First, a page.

Monday, December 11, 2006


What Do The Democrats Want For Christmas?

There are at least four "grinch" factors that will work to lessen the positive impact of any new policies enacted to support American workers. One, the economy is potentially slowing. Two, according to the Christian Science Monitor, "Because the size of the government in the United States is relatively small compared with that of most other industrial nations, changes in government policies can have only limited impact on the distribution of income." (Perhaps this is because the brains of our political leaders also tend to be disproportionately smaller, but still. I don't really see how the size of a government would necessarily limit the impact of its economic policies, unless we needed to have government employees out there enforcing those policies or unless governments generally aid workers by hiring them. I would like to see that statement qualified...) Three, at least $150 billion are earmarked for the war in Iraq next year, so there will be little left over for other programs no matter how far-reaching they might be. Four, George W. "Stay The Course" Bush still has veto power, and may use it to play anti-Santa to the American people.

If the Democrats are able to accomplish some progress despite the above, this is what they would like to do:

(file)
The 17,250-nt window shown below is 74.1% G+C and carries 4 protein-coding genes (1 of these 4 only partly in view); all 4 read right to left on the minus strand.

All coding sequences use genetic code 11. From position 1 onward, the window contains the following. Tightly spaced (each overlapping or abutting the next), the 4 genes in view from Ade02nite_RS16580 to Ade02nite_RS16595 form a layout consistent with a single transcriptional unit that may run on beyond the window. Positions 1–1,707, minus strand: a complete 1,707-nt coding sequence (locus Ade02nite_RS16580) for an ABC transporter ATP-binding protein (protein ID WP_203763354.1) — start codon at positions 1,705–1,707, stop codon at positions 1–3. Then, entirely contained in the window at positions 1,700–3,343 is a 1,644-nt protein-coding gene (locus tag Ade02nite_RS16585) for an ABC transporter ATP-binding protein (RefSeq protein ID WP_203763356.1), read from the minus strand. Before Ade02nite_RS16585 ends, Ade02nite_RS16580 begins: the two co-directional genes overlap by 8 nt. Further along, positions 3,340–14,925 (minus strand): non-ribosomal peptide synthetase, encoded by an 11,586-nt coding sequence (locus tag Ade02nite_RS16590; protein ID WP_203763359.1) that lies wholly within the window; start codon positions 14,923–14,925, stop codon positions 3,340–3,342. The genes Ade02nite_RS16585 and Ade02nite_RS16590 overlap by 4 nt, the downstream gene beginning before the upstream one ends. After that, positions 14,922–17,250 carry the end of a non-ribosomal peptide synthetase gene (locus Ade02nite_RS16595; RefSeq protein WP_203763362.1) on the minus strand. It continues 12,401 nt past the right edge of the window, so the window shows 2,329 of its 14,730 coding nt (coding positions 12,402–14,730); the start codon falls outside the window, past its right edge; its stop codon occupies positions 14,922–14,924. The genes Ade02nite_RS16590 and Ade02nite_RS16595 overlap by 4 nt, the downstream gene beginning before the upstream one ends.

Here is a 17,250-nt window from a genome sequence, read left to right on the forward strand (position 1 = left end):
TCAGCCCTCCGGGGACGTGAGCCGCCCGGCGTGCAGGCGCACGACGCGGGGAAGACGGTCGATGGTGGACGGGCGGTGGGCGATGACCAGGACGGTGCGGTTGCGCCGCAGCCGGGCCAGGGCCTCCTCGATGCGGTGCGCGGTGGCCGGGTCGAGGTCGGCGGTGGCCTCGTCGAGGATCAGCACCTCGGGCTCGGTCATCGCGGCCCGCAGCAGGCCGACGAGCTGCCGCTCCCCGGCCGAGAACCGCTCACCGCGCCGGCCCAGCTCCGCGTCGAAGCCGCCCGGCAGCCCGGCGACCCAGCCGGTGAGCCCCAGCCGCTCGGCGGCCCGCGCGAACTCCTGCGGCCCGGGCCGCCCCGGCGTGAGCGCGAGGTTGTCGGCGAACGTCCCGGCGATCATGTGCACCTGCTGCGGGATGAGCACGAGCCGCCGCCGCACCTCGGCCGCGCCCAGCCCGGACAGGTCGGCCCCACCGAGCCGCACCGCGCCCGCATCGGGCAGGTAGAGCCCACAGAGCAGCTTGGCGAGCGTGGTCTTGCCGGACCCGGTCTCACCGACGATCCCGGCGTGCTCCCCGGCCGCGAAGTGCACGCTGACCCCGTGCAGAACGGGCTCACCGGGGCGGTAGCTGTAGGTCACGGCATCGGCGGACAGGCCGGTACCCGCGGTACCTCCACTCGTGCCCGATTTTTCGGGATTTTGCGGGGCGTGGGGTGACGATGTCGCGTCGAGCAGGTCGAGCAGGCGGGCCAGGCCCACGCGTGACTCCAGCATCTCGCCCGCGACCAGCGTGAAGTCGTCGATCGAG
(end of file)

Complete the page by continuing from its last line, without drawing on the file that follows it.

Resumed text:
1) Raise the federal minimum wage from $5.15 per hour to $7.25 by 2009. This would immediately increase the incomes of 5.5 million workers. Eventually, through a sort of "trickle-up" effect, it could also raise the incomes of 7 million more. Neo-cons claim that this could, for instance, shoot up the price of a fast food lunch. Then again - those increased prices could deter obese Americans from gorging themselves on junk food, and that wouldn't be all that bad, would it?

2) Expand the No Child Left Behind school program - and provide more support for student loans.

3) Improve Medicare prescription-drug assistance and expanded health care, at least for poor kids.

4) Allow recent federal estate tax cuts to expire after 2010, which would alone raise $40 billion in revenue.

5) Increase 15 percent tax rate on capital gains to conform with the tax rate on other personal income, which would also bring in more money - especially from that one percent who own nearly 60 percent of all investments.

6) Raise the maximum personal income tax from 35 to 39.6 percent. According to Robert Atkinson of the Information Technology & Innovation Foundation, "There is absolutely no evidence (that a tax hike) will damage economic growth." All of these tax hikes, in fact, would help shrink the deficit.

7) Make it easier for trade unions to recruit new members, and give shareholders more say on CEO compensation.

Again - these are nice-to-haves. Whether we'll get any of them before Bush leaves office in 2009 is another thing altogether.

"The Democrats' economic wish list" from the Christian Science Monitor

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